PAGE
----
Currently I have Arch and Windows with grub installed and configured. I'm going to make another Arch installation on a separate partition.

Do I need to install and configure grub again on the newly installed distribution or I can use the old one?

I suppose that if I continue using the old (current from this point of view) grub I'd have to configure it again so that it sees the new Arch installation.

What will happen if I format the current partition (with the old Arch installation)?
Will grub continue working or not (i.e. I'd need to boot some live-cd to fix it)?

To sum up: is grub installed on some general place independently from any OS, or is it tied to some (my current Arch installation).
Tutorials give this command: grub-mkconfig -o /boot/grub/grub.cfg which makes me think that grub is tied to the specific linux installation; but they also show a grub-install command without specifying any directory.

And if grub was tied to the current installation, how would my computer know which partition to check for grub? Otherwise, if it was "general", why would I have to "install" it as a package on the specific arch installation?

  • 2
    You need to be aware that on modern systems there is usually NO MBR. EFI systems boot things differently and no MBR in use. In fact, there is no BIOS partition table. This is specially true with larger hard drives, newer laptops and macs.
    – coteyr
    Aug 23, 2016 at 22:21

3 Answers 3


Naming convention:

  • GRUB (some of it) stays in the MBR.

  • GRUB (rest of it) are several files that are loaded, from /boot/grub (for example: that nice image that appears as a background in GRUB is not stored on the MBR)


  • The answer is considering an MBR setup, GRUB can be used in other setups.

  • In an EFI setup things get hairy, GRUB can be used, but so can be the kernel itself as its own EFI stub.

GRUB (some of it) is installed in the MBR. The MBR are the first 512 bytes on a disk. The MBR is also used by the partition table of the disk, therefore GRUB itself has somewhat less space than the 512 bytes.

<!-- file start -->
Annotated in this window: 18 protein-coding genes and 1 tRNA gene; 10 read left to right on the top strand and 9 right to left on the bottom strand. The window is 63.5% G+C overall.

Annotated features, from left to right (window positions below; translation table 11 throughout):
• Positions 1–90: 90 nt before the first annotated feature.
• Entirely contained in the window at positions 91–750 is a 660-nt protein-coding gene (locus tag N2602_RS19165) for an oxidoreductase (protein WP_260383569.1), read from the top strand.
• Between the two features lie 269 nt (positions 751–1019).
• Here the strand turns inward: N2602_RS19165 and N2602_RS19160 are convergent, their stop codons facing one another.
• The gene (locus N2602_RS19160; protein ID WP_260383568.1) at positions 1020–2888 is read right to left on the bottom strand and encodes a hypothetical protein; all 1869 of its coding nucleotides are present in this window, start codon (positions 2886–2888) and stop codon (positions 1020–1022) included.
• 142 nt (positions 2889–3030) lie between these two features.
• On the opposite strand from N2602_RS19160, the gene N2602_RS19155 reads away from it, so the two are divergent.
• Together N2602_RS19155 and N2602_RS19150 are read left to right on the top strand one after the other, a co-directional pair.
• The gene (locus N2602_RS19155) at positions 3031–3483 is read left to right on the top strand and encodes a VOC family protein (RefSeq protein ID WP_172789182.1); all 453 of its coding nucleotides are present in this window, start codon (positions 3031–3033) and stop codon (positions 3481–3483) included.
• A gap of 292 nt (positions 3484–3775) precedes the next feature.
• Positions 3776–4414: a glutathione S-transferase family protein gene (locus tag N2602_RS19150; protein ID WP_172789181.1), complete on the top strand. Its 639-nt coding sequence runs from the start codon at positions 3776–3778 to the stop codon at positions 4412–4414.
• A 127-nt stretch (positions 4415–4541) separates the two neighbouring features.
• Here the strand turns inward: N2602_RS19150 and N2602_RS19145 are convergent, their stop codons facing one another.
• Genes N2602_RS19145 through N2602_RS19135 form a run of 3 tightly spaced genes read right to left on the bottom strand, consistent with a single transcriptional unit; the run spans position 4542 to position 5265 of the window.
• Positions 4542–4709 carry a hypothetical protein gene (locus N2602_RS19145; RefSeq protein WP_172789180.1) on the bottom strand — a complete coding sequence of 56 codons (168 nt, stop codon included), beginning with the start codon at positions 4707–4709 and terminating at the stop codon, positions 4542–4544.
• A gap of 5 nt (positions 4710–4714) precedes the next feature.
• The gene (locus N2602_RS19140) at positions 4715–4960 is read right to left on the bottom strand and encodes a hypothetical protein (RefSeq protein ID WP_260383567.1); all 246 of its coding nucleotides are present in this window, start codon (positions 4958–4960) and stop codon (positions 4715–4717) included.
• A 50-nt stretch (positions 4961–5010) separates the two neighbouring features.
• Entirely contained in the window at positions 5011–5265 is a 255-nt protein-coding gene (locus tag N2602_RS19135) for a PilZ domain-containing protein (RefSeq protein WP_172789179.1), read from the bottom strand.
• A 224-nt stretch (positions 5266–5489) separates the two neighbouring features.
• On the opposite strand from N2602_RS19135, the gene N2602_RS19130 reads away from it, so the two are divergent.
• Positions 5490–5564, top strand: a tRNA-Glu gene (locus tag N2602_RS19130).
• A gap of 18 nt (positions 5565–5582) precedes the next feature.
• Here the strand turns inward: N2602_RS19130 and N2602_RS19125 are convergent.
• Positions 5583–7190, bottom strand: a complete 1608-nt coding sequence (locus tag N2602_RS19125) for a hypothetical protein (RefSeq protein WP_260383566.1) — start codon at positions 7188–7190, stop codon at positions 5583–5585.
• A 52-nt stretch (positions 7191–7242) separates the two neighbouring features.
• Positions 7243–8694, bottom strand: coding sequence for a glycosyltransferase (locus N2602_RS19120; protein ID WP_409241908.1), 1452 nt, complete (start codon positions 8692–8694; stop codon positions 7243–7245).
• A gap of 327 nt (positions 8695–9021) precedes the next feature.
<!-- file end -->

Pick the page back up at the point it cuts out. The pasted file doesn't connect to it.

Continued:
The GRUB (some of it) inside the MBR loads a more complete GRUB (rest of it) from another part of the disk, which is defined during GRUB installation to the MBR (grub-install). Since the MBR GRUB needs to find its counterpart on disk, which normally resides on /boot, the partition where the main GRUB resides cannot be too far from the partition table (often 512MB but may vary).

It is very useful to have /boot as its own partition, since then GRUB for the entire disk can be managed from there.

What does it mean:

  • The GRUB on MBR can only load one GRUB (the rest of it) from disk.

  • That specific GRUB (the rest of it) on disk must be configured to find all OSes on the machine.

The command grub-mkconfig -o /boot/grub/grub.cfg runs os-prober (if it can find it) which scans all partitions and produces a grub.cfg pointing to all the OSes.

Therefore if you have several partitions with /boot (or the MS windows equivalents, I do not know them but os-prober knows) the os-prober will find them and create grub.cfg accordingly. Running grub-install install a GRUB (some of it) on the MBR that points to the GRUB of the current running OS with the current grub.cfg.

What does this mean:

  • You only need a single GRUB for the entire system.

  • You can have different GRUBs on different disks (since they have distinct MBRs) but that only makes sense if you plan to remove the disk.

  • You can manage the boot of all OSes from a single GRUB installation.

  • On a single disk you shall always run grub-install from a single OS only! That's important, otherwise you will keep overwriting your config.

  • @Al.G. - Nope, it is a hard disk in all cases in the answer. GRUB has its own way of addressing partitions and hard disks. If you look in /boot/grub/grub/cfg you will see lines like: set root='hd0,gpt2' (that's hard disk 0 with a GPT partition where the partition 2 has the GRUB files). In other words GRUB (some of it) knows how to walk the partition table, it will select a hard disk, walk the partition, enter the filesystem and get the files.
    – grochmal
    Aug 23, 2016 at 22:06